It’s late on a muggy Monday evening in Berkeley Square, Mayfair and I’m at a car launch. There’s nothing unusual about that but the car before me was first made in 1963. A rather late launch ceremony, you may think, but this is no anniversary celebration either, this is a brand spanking new, old car – confusingly – and it’s called the Jaguar E-Type Lightweight Continuation.
This gunmetal grey Jaguar is one of ‘the missing six’ – the six unbuilt cars of the proposed 18 that Jaguar didn’t build in the first production run of the Lightweight E-Type between 1963 and 1964. The decision to complete the production run and reproduce the model, to its exact period specification, was taken by Jaguar Land Rover SVO (Special Vehicle Operations). After years of scouring the country for the right materials, engineers and components, the missing six now exist as complete, race-ready Lightweight E-Types. But before you get excited, gentlemen, they’ve all been sold – despite their £1.5million asking price.
The six cars are beautiful, in every respect, and each unique in terms of their specification. From the carefully crafted custom coachwork to the smell of the leather lining the bucket seats. Seeing one of the missing six in the metal is a rare treat on a Monday evening, but seeing one of the original cars roar past in the 1960s must have been a truly momentous occasion indeed. And here lies a dilemma: is a continuation project a form of shrewd preservation or sullying the name of the original masterpieces?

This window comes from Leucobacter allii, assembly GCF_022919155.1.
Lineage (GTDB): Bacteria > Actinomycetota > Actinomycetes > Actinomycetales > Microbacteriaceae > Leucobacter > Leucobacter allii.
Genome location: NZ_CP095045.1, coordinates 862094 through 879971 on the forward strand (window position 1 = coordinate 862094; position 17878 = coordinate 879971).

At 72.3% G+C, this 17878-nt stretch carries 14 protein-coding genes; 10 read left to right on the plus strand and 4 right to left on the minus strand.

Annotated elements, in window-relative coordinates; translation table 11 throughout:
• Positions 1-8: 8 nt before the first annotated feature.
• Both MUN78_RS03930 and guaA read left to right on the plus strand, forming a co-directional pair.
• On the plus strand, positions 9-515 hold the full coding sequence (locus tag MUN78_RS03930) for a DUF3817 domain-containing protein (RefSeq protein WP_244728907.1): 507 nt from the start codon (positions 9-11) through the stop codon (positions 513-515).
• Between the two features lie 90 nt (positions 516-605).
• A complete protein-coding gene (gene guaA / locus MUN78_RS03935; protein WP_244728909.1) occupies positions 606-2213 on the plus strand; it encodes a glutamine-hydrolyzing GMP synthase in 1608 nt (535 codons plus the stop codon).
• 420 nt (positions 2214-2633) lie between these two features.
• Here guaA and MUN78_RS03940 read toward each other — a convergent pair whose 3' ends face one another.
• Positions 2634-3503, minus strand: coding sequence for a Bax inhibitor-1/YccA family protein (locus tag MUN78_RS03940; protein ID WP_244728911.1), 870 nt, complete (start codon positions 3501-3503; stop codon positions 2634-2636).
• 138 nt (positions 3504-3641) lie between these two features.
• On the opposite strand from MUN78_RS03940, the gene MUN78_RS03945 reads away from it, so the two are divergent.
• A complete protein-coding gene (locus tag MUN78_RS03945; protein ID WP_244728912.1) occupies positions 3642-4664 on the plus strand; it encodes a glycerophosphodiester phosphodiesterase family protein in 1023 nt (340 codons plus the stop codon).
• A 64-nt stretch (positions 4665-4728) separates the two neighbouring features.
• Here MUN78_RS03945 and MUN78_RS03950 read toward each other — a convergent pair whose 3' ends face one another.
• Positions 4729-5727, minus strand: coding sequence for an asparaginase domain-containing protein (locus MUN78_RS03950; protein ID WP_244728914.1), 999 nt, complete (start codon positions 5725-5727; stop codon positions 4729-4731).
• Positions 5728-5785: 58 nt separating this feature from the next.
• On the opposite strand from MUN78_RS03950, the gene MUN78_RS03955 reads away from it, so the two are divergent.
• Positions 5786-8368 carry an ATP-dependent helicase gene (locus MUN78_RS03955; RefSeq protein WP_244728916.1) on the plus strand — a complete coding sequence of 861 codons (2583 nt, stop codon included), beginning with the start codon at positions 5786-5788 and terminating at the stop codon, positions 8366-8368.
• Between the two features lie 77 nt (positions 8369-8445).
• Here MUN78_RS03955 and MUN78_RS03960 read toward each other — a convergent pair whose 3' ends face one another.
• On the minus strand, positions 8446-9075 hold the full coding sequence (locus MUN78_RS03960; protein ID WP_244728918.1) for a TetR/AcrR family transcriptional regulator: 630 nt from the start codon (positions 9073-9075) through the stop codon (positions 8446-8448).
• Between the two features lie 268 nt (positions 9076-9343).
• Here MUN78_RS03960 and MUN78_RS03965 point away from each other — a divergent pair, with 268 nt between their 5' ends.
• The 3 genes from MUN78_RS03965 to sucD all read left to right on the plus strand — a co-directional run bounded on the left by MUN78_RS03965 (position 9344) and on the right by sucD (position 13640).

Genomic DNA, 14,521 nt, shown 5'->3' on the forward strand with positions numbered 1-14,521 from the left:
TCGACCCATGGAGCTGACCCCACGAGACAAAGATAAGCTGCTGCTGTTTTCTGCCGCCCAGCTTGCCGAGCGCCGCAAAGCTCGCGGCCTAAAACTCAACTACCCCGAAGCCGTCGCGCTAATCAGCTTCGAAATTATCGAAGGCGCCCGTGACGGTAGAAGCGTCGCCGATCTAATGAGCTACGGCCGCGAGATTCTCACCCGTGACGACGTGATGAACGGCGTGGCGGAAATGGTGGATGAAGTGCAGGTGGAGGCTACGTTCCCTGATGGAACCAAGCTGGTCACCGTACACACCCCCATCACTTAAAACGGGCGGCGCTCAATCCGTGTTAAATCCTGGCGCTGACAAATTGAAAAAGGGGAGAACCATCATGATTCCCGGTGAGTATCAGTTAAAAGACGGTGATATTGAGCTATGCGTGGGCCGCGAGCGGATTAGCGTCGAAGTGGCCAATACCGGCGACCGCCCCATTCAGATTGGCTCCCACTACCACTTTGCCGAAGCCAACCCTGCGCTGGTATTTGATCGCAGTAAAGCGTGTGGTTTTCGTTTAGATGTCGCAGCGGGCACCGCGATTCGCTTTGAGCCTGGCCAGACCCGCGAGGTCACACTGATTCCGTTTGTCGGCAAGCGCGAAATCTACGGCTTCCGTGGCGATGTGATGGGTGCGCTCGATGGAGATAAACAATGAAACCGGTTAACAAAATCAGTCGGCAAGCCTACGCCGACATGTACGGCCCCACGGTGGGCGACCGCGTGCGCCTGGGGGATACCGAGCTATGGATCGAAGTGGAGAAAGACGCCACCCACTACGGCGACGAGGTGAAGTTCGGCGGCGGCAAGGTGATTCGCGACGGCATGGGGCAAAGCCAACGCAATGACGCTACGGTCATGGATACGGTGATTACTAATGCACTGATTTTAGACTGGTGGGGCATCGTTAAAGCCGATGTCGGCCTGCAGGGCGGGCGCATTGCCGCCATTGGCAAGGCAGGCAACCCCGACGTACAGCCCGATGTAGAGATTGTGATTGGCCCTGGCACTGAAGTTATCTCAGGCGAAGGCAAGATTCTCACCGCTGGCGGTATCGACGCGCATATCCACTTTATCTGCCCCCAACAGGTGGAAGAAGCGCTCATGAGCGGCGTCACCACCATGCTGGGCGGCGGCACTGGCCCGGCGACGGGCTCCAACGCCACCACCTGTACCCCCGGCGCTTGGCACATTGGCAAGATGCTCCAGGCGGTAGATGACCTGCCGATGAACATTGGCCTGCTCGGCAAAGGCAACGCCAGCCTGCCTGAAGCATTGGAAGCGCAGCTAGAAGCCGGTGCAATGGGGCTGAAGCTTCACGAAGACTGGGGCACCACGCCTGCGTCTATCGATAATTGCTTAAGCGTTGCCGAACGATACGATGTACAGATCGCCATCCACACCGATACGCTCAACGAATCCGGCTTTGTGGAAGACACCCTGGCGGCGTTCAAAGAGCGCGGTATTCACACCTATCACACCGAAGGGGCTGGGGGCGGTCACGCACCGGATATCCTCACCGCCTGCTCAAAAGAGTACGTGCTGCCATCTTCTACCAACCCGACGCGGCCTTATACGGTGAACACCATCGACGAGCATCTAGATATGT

It’s a tough one – if I had a beard I’d be stroking it with a perplexed look on my face. Ford GT40s, AC Cobras, and even Aston Martin DB4 GT Zagatos have been replicated on a commercial basis for decades. There’s also the ‘restomods’ or backdated cars, which are original classic cars with modern, more reliable underpinnings like the Eagle E-Types, for example. Where Jaguar SVO fits on this scale, however, is at the very top. Why? Because the missing six Lightweights are as true to the 1960s originals as is possible in this new millennia of manufacturing. These very special six Jag’s even feature the same spot welding patterns as the original 12 cars.
But no matter how authentic the recreation process, there’s no escaping that it is, by all accounts, a new car; made in a new factory, with new technology on hand. For example, the dimensions of the missing six Lightweights were recreated by digitally scanning car number 12, the last Lightweight off the original production line in 1964. Digital scanning? A 1960s technology, I think not. The old Jaguar boys in brown coats would be choking on their cigars.
But still, there’s something significant missing from the recipe, because what can never be recreated is history and heritage. The sweat, tears and oil stains from decades of competition driving. The awe-inspiring moments when the world first witnessed the roar and crackle of these 1960s racetrack warriors. Now that, gentleman, is something no amount of money or technical know-how can instill. By all means respect the car for what it is – a beautiful and accomplished example of automotive engineering – but there’s something not quite right about pulling onto the Goodwood circuit with only delivery miles on the clock.